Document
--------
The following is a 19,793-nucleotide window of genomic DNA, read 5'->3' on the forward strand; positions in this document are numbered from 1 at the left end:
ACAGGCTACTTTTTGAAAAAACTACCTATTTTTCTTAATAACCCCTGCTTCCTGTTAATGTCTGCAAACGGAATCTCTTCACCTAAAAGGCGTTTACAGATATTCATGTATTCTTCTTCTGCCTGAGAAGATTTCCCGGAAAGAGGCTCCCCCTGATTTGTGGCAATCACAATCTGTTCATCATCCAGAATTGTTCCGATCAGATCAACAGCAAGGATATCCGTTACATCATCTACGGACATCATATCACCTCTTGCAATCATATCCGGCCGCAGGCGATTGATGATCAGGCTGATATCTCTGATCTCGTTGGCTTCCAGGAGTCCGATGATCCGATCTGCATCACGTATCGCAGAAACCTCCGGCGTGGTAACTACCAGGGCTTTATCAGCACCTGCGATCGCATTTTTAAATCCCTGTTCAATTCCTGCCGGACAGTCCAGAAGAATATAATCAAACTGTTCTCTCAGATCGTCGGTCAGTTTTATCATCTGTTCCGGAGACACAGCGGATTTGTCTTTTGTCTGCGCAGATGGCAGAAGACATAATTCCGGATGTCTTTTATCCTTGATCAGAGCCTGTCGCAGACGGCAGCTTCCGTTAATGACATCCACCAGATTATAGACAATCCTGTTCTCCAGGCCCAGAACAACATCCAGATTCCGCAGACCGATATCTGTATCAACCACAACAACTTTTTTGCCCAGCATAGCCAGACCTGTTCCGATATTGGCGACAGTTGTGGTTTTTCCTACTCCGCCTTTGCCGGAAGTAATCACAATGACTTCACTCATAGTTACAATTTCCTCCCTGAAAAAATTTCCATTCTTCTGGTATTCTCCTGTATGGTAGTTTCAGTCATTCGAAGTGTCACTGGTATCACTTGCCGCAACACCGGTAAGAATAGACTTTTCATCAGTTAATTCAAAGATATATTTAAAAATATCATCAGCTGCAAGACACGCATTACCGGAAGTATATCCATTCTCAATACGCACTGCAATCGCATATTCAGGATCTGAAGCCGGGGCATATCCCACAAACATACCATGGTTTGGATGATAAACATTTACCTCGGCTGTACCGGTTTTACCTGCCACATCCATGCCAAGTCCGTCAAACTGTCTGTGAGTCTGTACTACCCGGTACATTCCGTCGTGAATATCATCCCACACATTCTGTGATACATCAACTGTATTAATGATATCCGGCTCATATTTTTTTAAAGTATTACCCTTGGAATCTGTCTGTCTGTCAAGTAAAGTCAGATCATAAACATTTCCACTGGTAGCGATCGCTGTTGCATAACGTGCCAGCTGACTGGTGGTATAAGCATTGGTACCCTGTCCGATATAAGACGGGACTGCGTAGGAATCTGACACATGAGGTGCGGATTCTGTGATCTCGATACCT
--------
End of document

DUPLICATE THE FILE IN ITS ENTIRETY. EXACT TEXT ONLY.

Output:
The following is a 19,793-nucleotide window of genomic DNA, read 5'->3' on the forward strand; positions in this document are numbered from 1 at the left end:
ACAGGCTACTTTTTGAAAAAACTACCTATTTTTCTTAATAACCCCTGCTTCCTGTTAATGTCTGCAAACGGAATCTCTTCACCTAAAAGGCGTTTACAGATATTCATGTATTCTTCTTCTGCCTGAGAAGATTTCCCGGAAAGAGGCTCCCCCTGATTTGTGGCAATCACAATCTGTTCATCATCCAGAATTGTTCCGATCAGATCAACAGCAAGGATATCCGTTACATCATCTACGGACATCATATCACCTCTTGCAATCATATCCGGCCGCAGGCGATTGATGATCAGGCTGATATCTCTGATCTCGTTGGCTTCCAGGAGTCCGATGATCCGATCTGCATCACGTATCGCAGAAACCTCCGGCGTGGTAACTACCAGGGCTTTATCAGCACCTGCGATCGCATTTTTAAATCCCTGTTCAATTCCTGCCGGACAGTCCAGAAGAATATAATCAAACTGTTCTCTCAGATCGTCGGTCAGTTTTATCATCTGTTCCGGAGACACAGCGGATTTGTCTTTTGTCTGCGCAGATGGCAGAAGACATAATTCCGGATGTCTTTTATCCTTGATCAGAGCCTGTCGCAGACGGCAGCTTCCGTTAATGACATCCACCAGATTATAGACAATCCTGTTCTCCAGGCCCAGAACAACATCCAGATTCCGCAGACCGATATCTGTATCAACCACAACAACTTTTTTGCCCAGCATAGCCAGACCTGTTCCGATATTGGCGACAGTTGTGGTTTTTCCTACTCCGCCTTTGCCGGAAGTAATCACAATGACTTCACTCATAGTTACAATTTCCTCCCTGAAAAAATTTCCATTCTTCTGGTATTCTCCTGTATGGTAGTTTCAGTCATTCGAAGTGTCACTGGTATCACTTGCCGCAACACCGGTAAGAATAGACTTTTCATCAGTTAATTCAAAGATATATTTAAAAATATCATCAGCTGCAAGACACGCATTACCGGAAGTATATCCATTCTCAATACGCACTGCAATCGCATATTCAGGATCTGAAGCCGGGGCATATCCCACAAACATACCATGGTTTGGATGATAAACATTTACCTCGGCTGTACCGGTTTTACCTGCCACATCCATGCCAAGTCCGTCAAACTGTCTGTGAGTCTGTACTACCCGGTACATTCCGTCGTGAATATCATCCCACACATTCTGTGATACATCAACTGTATTAATGATATCCGGCTCATATTTTTTTAAAGTATTACCCTTGGAATCTGTCTGTCTGTCAAGTAAAGTCAGATCATAAACATTTCCACTGGTAGCGATCGCTGTTGCATAACGTGCCAGCTGACTGGTGGTATAAGCATTGGTACCCTGTCCGATATAAGACGGGACTGCGTAGGAATCTGACACATGAGGTGCGGATTCTGTGATCTCGATACCT